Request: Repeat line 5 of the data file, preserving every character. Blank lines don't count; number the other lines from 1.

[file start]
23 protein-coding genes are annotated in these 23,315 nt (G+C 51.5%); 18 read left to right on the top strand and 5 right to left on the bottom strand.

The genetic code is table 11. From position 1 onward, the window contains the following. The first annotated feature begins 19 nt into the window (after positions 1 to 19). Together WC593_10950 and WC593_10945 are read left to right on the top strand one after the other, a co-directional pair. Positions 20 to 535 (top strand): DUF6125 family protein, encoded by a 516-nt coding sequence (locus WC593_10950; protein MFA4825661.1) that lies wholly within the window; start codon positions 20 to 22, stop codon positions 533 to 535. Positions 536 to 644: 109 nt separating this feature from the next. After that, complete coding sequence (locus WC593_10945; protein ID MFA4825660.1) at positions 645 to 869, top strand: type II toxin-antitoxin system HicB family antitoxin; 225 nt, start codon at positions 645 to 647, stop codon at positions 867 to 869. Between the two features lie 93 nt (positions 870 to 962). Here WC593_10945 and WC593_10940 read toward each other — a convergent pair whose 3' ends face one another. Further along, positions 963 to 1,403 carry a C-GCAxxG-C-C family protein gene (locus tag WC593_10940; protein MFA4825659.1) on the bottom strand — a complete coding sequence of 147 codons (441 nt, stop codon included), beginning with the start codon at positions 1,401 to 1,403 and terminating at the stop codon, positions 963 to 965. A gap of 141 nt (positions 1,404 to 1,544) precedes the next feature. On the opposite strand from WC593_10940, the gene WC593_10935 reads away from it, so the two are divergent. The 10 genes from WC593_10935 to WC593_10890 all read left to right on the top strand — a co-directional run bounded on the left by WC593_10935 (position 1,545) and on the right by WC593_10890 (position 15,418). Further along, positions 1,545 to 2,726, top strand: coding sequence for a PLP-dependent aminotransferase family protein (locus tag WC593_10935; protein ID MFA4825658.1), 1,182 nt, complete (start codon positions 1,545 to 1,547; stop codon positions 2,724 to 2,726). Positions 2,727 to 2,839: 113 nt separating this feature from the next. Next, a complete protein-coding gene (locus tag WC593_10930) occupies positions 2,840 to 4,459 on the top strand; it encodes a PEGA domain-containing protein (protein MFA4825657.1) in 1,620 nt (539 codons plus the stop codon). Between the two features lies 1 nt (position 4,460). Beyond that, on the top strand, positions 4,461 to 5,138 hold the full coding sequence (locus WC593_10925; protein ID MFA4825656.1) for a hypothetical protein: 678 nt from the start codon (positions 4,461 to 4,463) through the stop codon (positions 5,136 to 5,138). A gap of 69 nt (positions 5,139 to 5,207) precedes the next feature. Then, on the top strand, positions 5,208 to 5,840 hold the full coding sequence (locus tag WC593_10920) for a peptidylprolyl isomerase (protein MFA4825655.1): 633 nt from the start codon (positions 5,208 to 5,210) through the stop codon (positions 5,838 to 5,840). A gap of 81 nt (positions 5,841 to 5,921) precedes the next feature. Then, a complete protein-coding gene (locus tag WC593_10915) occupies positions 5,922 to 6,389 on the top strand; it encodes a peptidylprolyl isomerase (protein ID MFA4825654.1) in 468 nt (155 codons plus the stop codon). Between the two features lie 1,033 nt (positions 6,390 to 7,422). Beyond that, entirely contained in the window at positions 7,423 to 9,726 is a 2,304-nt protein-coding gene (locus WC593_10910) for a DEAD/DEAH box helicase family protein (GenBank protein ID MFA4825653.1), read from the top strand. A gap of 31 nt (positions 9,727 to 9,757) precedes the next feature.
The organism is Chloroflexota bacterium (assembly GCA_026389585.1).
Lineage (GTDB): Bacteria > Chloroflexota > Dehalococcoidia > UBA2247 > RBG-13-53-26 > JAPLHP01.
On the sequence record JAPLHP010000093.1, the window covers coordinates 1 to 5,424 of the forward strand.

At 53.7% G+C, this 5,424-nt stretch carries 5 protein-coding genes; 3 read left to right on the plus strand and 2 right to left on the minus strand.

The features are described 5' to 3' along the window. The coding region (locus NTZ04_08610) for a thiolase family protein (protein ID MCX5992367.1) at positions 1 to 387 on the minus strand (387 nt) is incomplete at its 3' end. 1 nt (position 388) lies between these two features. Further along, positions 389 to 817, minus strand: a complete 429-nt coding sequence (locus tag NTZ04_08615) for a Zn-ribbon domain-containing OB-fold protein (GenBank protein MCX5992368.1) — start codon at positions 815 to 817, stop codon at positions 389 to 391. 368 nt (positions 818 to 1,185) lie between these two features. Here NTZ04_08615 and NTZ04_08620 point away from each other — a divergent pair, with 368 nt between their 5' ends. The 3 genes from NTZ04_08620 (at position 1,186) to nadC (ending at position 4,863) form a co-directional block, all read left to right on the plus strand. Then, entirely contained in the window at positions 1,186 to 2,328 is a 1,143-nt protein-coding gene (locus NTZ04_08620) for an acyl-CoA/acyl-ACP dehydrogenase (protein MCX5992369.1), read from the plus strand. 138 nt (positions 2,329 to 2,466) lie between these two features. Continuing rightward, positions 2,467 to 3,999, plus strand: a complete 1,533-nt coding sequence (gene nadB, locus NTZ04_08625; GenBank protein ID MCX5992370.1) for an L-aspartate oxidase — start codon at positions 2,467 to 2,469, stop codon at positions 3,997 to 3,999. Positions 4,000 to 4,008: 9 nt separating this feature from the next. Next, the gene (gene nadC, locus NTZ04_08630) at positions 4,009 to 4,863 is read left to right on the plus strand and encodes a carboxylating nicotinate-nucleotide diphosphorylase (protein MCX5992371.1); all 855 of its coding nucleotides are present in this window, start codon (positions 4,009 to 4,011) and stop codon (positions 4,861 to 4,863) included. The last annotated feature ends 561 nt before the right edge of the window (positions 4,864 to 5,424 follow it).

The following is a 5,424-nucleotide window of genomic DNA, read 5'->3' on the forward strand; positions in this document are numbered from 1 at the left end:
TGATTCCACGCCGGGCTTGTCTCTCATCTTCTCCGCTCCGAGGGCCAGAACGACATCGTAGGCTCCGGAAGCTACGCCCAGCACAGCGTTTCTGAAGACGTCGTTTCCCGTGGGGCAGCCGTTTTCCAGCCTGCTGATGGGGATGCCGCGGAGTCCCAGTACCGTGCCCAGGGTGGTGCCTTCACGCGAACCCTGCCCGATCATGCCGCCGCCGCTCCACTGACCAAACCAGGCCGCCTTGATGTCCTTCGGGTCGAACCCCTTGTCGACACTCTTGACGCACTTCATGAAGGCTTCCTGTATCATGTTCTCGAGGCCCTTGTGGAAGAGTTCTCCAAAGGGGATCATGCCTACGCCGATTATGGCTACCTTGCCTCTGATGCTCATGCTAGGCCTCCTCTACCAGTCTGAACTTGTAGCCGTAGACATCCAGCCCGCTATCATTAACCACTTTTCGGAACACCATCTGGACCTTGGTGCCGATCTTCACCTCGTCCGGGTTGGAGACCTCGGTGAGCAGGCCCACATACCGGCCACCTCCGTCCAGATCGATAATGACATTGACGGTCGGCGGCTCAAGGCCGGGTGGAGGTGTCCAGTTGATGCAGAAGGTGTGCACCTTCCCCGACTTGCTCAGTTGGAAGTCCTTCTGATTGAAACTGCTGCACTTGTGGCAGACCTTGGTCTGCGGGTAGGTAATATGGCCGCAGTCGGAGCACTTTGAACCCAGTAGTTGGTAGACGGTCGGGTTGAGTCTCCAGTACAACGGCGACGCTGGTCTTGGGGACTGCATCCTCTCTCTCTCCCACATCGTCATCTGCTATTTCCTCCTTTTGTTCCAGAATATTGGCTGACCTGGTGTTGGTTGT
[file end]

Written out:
On the sequence record JAPLHP010000093.1, the window covers coordinates 1 to 5,424 of the forward strand.